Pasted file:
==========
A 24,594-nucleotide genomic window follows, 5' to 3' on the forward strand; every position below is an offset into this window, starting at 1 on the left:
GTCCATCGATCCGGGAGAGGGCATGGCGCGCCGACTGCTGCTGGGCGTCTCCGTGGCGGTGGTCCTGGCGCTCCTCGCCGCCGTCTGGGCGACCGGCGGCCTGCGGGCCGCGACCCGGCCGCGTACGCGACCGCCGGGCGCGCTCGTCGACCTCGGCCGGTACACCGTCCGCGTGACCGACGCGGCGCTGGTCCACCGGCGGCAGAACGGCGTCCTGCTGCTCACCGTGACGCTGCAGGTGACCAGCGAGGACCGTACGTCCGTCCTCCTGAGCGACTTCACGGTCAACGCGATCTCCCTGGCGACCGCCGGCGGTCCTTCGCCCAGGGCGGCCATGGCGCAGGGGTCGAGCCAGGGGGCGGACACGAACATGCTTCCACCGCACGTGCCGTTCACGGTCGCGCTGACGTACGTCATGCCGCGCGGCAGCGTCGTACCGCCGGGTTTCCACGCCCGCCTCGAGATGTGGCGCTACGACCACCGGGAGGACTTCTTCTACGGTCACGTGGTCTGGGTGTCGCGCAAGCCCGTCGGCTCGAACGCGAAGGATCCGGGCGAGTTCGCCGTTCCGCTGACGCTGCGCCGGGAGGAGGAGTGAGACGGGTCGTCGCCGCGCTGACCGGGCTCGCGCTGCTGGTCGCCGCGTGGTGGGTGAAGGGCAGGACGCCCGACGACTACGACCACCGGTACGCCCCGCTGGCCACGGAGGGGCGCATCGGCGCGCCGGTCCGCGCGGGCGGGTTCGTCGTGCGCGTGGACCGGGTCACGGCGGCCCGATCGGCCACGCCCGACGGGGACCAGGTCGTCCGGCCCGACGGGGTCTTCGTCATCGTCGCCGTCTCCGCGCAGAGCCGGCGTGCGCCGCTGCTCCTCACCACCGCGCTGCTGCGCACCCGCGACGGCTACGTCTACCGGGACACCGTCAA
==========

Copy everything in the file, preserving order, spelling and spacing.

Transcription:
A 24,594-nucleotide genomic window follows, 5' to 3' on the forward strand; every position below is an offset into this window, starting at 1 on the left:
GTCCATCGATCCGGGAGAGGGCATGGCGCGCCGACTGCTGCTGGGCGTCTCCGTGGCGGTGGTCCTGGCGCTCCTCGCCGCCGTCTGGGCGACCGGCGGCCTGCGGGCCGCGACCCGGCCGCGTACGCGACCGCCGGGCGCGCTCGTCGACCTCGGCCGGTACACCGTCCGCGTGACCGACGCGGCGCTGGTCCACCGGCGGCAGAACGGCGTCCTGCTGCTCACCGTGACGCTGCAGGTGACCAGCGAGGACCGTACGTCCGTCCTCCTGAGCGACTTCACGGTCAACGCGATCTCCCTGGCGACCGCCGGCGGTCCTTCGCCCAGGGCGGCCATGGCGCAGGGGTCGAGCCAGGGGGCGGACACGAACATGCTTCCACCGCACGTGCCGTTCACGGTCGCGCTGACGTACGTCATGCCGCGCGGCAGCGTCGTACCGCCGGGTTTCCACGCCCGCCTCGAGATGTGGCGCTACGACCACCGGGAGGACTTCTTCTACGGTCACGTGGTCTGGGTGTCGCGCAAGCCCGTCGGCTCGAACGCGAAGGATCCGGGCGAGTTCGCCGTTCCGCTGACGCTGCGCCGGGAGGAGGAGTGAGACGGGTCGTCGCCGCGCTGACCGGGCTCGCGCTGCTGGTCGCCGCGTGGTGGGTGAAGGGCAGGACGCCCGACGACTACGACCACCGGTACGCCCCGCTGGCCACGGAGGGGCGCATCGGCGCGCCGGTCCGCGCGGGCGGGTTCGTCGTGCGCGTGGACCGGGTCACGGCGGCCCGATCGGCCACGCCCGACGGGGACCAGGTCGTCCGGCCCGACGGGGTCTTCGTCATCGTCGCCGTCTCCGCGCAGAGCCGGCGTGCGCCGCTGCTCCTCACCACCGCGCTGCTGCGCACCCGCGACGGCTACGTCTACCGGGACACCGTCAA